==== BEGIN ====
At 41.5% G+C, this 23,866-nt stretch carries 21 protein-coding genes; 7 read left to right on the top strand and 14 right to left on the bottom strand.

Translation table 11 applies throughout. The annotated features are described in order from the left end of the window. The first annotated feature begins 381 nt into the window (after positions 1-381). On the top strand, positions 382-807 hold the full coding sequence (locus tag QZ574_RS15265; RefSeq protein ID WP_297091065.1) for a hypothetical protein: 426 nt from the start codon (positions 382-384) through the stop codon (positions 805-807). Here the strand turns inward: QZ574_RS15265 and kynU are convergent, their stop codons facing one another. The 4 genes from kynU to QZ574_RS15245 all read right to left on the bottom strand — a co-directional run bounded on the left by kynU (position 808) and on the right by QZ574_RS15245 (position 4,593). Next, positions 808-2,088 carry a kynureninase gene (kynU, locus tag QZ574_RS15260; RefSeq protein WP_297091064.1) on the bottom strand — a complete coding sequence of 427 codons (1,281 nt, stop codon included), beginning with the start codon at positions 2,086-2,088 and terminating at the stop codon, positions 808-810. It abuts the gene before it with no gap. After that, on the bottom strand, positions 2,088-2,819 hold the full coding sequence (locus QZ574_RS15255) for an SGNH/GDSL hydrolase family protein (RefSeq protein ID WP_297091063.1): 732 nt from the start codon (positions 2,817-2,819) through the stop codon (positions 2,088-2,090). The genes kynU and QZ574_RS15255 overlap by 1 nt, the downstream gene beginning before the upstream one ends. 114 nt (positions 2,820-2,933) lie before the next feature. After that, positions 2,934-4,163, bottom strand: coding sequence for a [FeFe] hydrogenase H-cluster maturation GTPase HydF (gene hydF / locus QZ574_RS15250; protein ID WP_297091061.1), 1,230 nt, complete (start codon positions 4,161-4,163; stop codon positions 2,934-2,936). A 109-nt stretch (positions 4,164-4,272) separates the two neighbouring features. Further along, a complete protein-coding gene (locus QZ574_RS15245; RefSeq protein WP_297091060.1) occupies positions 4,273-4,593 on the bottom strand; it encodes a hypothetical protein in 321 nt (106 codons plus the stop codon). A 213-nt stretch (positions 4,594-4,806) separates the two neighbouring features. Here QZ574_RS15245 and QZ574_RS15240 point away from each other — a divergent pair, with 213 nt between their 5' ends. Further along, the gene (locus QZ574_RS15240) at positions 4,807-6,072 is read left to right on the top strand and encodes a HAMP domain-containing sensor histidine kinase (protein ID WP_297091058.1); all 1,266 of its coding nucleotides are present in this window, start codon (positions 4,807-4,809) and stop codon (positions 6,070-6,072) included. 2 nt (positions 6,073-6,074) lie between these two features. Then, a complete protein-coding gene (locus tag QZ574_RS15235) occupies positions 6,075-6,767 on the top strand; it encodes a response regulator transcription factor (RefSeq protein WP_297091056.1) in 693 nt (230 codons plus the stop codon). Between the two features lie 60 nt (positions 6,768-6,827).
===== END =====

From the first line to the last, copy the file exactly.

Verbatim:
At 41.5% G+C, this 23,866-nt stretch carries 21 protein-coding genes; 7 read left to right on the top strand and 14 right to left on the bottom strand.

Translation table 11 applies throughout. The annotated features are described in order from the left end of the window. The first annotated feature begins 381 nt into the window (after positions 1-381). On the top strand, positions 382-807 hold the full coding sequence (locus tag QZ574_RS15265; RefSeq protein ID WP_297091065.1) for a hypothetical protein: 426 nt from the start codon (positions 382-384) through the stop codon (positions 805-807). Here the strand turns inward: QZ574_RS15265 and kynU are convergent, their stop codons facing one another. The 4 genes from kynU to QZ574_RS15245 all read right to left on the bottom strand — a co-directional run bounded on the left by kynU (position 808) and on the right by QZ574_RS15245 (position 4,593). Next, positions 808-2,088 carry a kynureninase gene (kynU, locus tag QZ574_RS15260; RefSeq protein WP_297091064.1) on the bottom strand — a complete coding sequence of 427 codons (1,281 nt, stop codon included), beginning with the start codon at positions 2,086-2,088 and terminating at the stop codon, positions 808-810. It abuts the gene before it with no gap. After that, on the bottom strand, positions 2,088-2,819 hold the full coding sequence (locus QZ574_RS15255) for an SGNH/GDSL hydrolase family protein (RefSeq protein ID WP_297091063.1): 732 nt from the start codon (positions 2,817-2,819) through the stop codon (positions 2,088-2,090). The genes kynU and QZ574_RS15255 overlap by 1 nt, the downstream gene beginning before the upstream one ends. 114 nt (positions 2,820-2,933) lie before the next feature. After that, positions 2,934-4,163, bottom strand: coding sequence for a [FeFe] hydrogenase H-cluster maturation GTPase HydF (gene hydF / locus QZ574_RS15250; protein ID WP_297091061.1), 1,230 nt, complete (start codon positions 4,161-4,163; stop codon positions 2,934-2,936). A 109-nt stretch (positions 4,164-4,272) separates the two neighbouring features. Further along, a complete protein-coding gene (locus QZ574_RS15245; RefSeq protein WP_297091060.1) occupies positions 4,273-4,593 on the bottom strand; it encodes a hypothetical protein in 321 nt (106 codons plus the stop codon). A 213-nt stretch (positions 4,594-4,806) separates the two neighbouring features. Here QZ574_RS15245 and QZ574_RS15240 point away from each other — a divergent pair, with 213 nt between their 5' ends. Further along, the gene (locus QZ574_RS15240) at positions 4,807-6,072 is read left to right on the top strand and encodes a HAMP domain-containing sensor histidine kinase (protein ID WP_297091058.1); all 1,266 of its coding nucleotides are present in this window, start codon (positions 4,807-4,809) and stop codon (positions 6,070-6,072) included. 2 nt (positions 6,073-6,074) lie between these two features. Then, a complete protein-coding gene (locus tag QZ574_RS15235) occupies positions 6,075-6,767 on the top strand; it encodes a response regulator transcription factor (RefSeq protein WP_297091056.1) in 693 nt (230 codons plus the stop codon). Between the two features lie 60 nt (positions 6,768-6,827).